Health Foods, Junk Foods — All Processed

Nestlé (the food manufacturing giant based in Switzerland) has just announced its plan to expand into the realm of health food.

According to the NYT:

Nestlé announced the creation of Nestlé Health Science as well as a research body, the Nestlé Institute of Health Sciences, “to pioneer a new industry between food and pharma.”

It said the two bodies would develop nutritional products to help prevent and treat conditions like diabetes, obesity, cardiovascular disease and Alzheimer’s disease, which are increasingly placing a burden on Western health care systems….

So, is there anything surprising, any contradiction in the idea of the makers of Aero bars also producing health food? Well, to start with, Nestlé is already a maker of baby foods, a category in which nutrition is considered paramount. But more generally, the move makes sense because, after all, health foods (as opposed to “healthy foods”) are just another category of processed foods. Given how hard it’s turning out to get people to eat their veggies, it’s not that hard to imagine a future in which the world is dominated by two kinds of processed food: processed junk food, and processed health food.

Now, I’m not entirely cynical about the kinds of high-tech nutritional products Nestlé is talking about; it may well be that science is going to do great things in the area of functional foods. But if you’re interested in understanding the food industry, it seems to me that it’s essential to understand the reasons companies are attracted to food processing — with all its potential for efficiency, innovation, and customization — as opposed to simply growing and shipping stuff like carrots and broccoli.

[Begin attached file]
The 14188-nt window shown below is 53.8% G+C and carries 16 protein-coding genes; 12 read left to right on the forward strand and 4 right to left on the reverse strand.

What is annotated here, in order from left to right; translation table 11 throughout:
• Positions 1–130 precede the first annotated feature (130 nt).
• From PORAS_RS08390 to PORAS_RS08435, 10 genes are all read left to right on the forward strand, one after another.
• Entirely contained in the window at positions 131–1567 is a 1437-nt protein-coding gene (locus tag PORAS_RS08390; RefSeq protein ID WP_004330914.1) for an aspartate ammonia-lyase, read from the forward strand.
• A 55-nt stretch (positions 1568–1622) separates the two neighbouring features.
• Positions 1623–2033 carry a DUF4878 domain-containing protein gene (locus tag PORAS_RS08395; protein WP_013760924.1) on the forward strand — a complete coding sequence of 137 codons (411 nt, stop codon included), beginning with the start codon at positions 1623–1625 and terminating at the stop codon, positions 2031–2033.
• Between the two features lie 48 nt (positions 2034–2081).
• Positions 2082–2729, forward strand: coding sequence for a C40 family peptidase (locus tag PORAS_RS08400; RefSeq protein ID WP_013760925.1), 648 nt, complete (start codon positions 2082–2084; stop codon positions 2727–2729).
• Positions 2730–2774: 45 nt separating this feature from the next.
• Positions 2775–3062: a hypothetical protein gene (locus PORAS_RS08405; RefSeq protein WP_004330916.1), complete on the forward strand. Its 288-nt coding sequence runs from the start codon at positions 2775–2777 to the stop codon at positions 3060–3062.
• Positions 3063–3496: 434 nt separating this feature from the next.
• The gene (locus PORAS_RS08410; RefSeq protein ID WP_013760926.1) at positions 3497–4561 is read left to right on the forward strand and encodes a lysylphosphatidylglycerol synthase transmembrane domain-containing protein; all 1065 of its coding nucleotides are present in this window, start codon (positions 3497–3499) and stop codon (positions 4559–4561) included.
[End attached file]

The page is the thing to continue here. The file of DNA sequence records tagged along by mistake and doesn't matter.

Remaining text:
About Chris MacDonald

I'm a philosopher who teaches at Ryerson University's Ted Rogers School of Management in Toronto, Canada. Most of my scholarly research is on business ethics and healthcare ethics.
This entry was posted in health claims, industrial, junk food, nutrition, science. Bookmark the permalink.

3 Responses to Health Foods, Junk Foods — All Processed

  1. ML Wilson says:

    Wow, it seems almost like a contradiction, but I suppose even a small step in the ‘right’ direction is better than none at all.

    I would still venture to say that steering clear of even processed ‘health’ food is a good choice, especially since there are so many other choices available to us, if people would just slloooowwww doooowwwwwn a bit to take notice of them!

  2. The term processed foods have really goten a bad rap. Not all processed foods are unhealthy. The definition is: foods that have been altered from their natural state for safety reasons and for convenience. The methods used for processing foods include canning, freezing, refrigeration, dehydration and aseptic processing. If you buy frozen or pre-cut vegetables in a store they have also been processed. I do agree that certain foods that have high amounts of salt, fat, or sugar added to them during processing may not be healthy choices; however, are portion sizes are more of the problem!

  3. Brooke:

    I agree. Processing has got a bad rap — I guess because processing makes it so easy for food companies to tweak the flavour of their food by adding cheap, unhealthy sugar, salt, etc. But you’re right that it’s a huge overgeneralization to think of processed food as all bad. It better not be all bad — I suspect it’s simply impossible to feed 7 billion people without some processing!


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